In an effort to create a "smart nation" as well as to fascinate more tourists, a group in Singapore has introduced its self-driving golf carts that are aimed to transport visitors in different locations. 

In trial period - lasted six days - the Singapore MIT Alliance for Research and Technology (SMART) have successfully tried self-driving golf carts that carried about 500 tourists around paths used by bicyclists and pedestrians. Reports say the experiment is one of the highlights of the International Conference on Intelligent Robots and Systems. 

Members of the group also tested out the online booking system they developed which aims to allow visitors to schedule their pickups and drop-offs in 10 various stations spread around the garden. The system is believed to boast the capacity to automatically route and redeploy the carts to a public garden in Singapore to cater all the visitors' requests. When guests got out, these autonomous vehicles were then quickly redeployed and routed to accommodate other requests.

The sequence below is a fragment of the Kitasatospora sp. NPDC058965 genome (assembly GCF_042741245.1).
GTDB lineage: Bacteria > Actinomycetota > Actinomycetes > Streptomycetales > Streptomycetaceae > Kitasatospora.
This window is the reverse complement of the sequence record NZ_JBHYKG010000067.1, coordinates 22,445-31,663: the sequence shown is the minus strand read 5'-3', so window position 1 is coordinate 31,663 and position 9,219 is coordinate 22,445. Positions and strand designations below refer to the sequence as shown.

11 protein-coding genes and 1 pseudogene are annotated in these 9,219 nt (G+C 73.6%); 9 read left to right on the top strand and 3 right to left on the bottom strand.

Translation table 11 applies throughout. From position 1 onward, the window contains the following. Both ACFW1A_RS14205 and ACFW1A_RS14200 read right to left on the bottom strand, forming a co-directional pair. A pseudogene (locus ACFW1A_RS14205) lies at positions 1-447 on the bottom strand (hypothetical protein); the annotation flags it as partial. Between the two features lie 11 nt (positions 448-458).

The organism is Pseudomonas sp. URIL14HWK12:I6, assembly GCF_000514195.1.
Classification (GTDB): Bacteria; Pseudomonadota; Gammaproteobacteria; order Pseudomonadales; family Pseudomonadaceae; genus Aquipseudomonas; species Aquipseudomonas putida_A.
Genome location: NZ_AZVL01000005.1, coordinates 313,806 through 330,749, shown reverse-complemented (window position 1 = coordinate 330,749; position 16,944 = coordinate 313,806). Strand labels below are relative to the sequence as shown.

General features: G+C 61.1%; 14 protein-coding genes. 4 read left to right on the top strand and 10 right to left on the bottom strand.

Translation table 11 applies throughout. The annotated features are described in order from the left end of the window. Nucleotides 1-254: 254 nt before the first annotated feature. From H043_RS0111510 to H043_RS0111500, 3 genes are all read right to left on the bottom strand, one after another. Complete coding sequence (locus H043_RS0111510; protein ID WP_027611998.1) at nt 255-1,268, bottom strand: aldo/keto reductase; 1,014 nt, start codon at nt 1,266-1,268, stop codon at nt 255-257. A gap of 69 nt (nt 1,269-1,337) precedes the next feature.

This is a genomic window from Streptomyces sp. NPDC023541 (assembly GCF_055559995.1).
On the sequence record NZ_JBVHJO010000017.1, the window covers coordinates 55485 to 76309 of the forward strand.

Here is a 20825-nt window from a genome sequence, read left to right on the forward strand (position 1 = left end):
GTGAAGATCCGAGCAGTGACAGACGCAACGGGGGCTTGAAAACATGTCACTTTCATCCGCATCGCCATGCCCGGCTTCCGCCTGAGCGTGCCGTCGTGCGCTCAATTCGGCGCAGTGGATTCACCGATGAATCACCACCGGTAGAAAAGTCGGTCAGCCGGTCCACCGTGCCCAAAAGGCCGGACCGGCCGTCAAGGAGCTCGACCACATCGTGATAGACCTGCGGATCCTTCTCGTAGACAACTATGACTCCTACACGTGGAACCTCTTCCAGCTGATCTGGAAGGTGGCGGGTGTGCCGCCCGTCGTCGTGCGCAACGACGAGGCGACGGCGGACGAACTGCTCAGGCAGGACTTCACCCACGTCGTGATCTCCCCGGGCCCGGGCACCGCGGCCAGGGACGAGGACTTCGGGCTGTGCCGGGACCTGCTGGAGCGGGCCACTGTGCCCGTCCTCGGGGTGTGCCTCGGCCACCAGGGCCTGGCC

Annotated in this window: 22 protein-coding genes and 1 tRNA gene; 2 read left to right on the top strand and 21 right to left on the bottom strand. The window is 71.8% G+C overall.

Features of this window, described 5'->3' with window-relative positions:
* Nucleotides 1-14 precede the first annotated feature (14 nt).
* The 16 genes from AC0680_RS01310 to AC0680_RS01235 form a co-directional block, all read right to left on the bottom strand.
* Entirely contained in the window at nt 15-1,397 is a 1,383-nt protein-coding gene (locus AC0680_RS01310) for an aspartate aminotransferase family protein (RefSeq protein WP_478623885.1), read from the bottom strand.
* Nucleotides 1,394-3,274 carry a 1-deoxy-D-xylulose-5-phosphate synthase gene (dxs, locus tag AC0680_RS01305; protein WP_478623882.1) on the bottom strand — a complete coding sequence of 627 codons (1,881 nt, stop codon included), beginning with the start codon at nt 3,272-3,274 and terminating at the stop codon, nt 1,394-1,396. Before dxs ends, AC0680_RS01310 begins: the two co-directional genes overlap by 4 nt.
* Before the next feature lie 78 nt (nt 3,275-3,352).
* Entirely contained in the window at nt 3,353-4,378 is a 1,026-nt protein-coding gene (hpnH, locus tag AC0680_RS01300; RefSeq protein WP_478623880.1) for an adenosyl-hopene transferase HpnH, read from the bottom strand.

While these golf carts are instrumented, the developers say, they are certainly not as heavily instrumented as the DARPA vehicles and they are generally much less heavy as the Google car.

"We would like to use robot cars to make transportation available to everyone," stated Daniela Rus, the senior conference paper author and a professor in MIT's Department of Electrical Engineering and Computer Science. "The idea is, if you need a ride, you make a booking, maybe using your smartphone or maybe on the Internet, and the car just comes."

According to reports, of the 500 tourists who were part of the experiments, 98 percent said they would certainly make use of the vehicles again. However, 95 percent responded to a brief questionnaire they would be very likely to go to the gardens if the vehicles were a permanent fixture.

"There are still issues that remain research topics and challenges for self-driving cars... Today's robots cannot do 'silent' communication the way humans do in road situations," Rus told the press. 

Joining Rus on the conference paper are Marcel Ang, National University of Singapore's professor of mechanical engineering; Emilio Frazzoli, MIT's aeronautics and astronautics professor; along with 16 SMART students, postdocs, and staff members from Asia and United States.

SMART is a joint effort between National Research Foundation and MIT.

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